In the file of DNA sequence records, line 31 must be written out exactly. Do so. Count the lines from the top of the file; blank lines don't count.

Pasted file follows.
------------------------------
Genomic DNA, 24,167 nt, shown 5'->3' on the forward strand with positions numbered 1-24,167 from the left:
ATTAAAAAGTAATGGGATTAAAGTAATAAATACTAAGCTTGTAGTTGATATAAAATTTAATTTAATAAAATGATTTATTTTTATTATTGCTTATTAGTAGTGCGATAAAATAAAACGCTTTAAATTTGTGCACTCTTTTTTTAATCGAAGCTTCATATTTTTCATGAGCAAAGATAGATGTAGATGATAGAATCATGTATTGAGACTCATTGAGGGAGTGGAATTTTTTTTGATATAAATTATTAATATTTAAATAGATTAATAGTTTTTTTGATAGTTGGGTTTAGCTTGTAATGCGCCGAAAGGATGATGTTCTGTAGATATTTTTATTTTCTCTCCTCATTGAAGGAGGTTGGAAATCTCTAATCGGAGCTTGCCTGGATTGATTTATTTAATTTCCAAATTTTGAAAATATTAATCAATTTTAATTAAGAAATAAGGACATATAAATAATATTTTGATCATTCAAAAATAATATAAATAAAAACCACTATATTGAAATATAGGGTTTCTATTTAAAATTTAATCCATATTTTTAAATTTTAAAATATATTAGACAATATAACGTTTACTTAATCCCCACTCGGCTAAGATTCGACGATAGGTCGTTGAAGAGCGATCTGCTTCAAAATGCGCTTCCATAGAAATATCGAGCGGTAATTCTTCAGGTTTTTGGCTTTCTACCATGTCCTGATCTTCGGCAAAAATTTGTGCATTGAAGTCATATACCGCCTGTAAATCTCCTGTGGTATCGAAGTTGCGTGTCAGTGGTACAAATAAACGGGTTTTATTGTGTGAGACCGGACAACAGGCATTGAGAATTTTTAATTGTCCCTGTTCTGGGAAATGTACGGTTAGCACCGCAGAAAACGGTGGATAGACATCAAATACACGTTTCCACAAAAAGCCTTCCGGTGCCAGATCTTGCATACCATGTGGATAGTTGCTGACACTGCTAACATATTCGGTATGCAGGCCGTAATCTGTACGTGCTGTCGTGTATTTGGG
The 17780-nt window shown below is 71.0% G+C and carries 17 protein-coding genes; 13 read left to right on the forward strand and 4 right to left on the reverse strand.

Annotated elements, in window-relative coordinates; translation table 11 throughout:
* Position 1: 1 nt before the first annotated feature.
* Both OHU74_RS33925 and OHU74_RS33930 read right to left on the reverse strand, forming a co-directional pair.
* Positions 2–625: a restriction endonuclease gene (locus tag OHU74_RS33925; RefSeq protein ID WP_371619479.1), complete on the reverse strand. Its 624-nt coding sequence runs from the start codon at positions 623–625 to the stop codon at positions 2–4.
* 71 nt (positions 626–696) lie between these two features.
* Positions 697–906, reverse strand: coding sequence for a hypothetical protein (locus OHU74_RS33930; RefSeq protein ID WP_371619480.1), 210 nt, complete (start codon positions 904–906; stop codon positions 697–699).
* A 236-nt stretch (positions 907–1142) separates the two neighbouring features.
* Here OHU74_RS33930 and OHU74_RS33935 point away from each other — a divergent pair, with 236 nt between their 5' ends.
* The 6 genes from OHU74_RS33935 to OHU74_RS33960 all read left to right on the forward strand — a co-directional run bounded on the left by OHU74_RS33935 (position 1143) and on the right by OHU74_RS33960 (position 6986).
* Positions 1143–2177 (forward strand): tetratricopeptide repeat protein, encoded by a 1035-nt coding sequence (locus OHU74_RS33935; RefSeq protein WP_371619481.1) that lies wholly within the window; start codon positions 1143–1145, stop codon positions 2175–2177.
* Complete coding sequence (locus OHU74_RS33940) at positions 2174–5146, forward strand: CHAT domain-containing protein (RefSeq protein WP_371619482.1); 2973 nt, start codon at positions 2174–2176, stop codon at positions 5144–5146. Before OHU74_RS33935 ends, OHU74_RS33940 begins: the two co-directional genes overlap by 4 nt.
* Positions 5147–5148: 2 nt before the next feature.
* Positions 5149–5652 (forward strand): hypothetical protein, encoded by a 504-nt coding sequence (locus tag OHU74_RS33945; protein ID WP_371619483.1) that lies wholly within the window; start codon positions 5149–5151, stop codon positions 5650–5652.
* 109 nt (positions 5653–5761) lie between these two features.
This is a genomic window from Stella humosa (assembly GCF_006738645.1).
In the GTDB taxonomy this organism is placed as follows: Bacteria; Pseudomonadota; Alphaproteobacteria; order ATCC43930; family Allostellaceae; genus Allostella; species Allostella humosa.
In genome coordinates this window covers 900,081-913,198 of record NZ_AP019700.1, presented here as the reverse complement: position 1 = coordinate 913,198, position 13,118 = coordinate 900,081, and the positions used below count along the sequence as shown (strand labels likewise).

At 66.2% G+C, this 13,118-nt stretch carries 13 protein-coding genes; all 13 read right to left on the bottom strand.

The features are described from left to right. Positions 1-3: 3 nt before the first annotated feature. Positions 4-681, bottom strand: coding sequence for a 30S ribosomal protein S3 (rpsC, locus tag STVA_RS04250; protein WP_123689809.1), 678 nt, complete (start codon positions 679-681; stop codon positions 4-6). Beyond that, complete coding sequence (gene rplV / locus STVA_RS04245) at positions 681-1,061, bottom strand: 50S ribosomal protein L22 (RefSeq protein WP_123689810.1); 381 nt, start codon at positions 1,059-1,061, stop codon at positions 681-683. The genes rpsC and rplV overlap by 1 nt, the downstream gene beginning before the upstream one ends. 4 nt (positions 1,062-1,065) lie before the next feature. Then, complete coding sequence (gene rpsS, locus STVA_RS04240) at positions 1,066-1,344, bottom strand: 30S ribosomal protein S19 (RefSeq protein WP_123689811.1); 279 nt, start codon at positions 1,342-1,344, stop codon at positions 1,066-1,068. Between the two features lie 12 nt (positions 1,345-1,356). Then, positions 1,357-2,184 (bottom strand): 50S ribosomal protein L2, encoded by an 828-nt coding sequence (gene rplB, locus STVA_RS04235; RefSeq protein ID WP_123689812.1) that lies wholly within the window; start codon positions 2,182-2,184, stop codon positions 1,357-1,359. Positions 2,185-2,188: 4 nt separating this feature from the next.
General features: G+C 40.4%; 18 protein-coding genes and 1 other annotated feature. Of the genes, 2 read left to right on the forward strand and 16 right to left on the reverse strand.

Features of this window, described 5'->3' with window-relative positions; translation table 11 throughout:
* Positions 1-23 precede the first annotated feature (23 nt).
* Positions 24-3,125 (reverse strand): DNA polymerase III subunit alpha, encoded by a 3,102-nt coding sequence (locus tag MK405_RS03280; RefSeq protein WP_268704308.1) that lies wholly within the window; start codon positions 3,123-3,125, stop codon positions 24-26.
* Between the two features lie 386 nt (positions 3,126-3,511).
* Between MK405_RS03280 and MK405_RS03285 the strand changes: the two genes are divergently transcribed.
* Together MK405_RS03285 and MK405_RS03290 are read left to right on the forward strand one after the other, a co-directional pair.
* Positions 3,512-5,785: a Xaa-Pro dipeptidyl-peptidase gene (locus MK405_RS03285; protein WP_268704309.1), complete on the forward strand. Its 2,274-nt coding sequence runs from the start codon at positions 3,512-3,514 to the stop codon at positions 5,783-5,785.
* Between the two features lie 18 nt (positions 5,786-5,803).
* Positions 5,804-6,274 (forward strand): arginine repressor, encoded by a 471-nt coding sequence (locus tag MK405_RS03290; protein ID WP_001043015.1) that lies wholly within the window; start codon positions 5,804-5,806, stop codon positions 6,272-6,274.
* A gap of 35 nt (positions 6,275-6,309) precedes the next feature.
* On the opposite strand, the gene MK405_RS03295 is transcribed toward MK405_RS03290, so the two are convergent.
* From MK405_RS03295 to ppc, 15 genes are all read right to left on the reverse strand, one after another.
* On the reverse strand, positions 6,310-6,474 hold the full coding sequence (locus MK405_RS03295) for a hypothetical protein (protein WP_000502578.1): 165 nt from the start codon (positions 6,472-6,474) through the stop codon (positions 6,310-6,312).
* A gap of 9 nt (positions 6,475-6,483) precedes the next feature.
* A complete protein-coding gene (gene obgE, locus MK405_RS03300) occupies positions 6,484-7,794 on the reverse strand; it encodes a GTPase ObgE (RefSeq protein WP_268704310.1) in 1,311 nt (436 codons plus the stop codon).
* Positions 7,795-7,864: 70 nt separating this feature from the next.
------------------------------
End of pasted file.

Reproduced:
* Between the two features lie 18 nt (positions 5,786-5,803).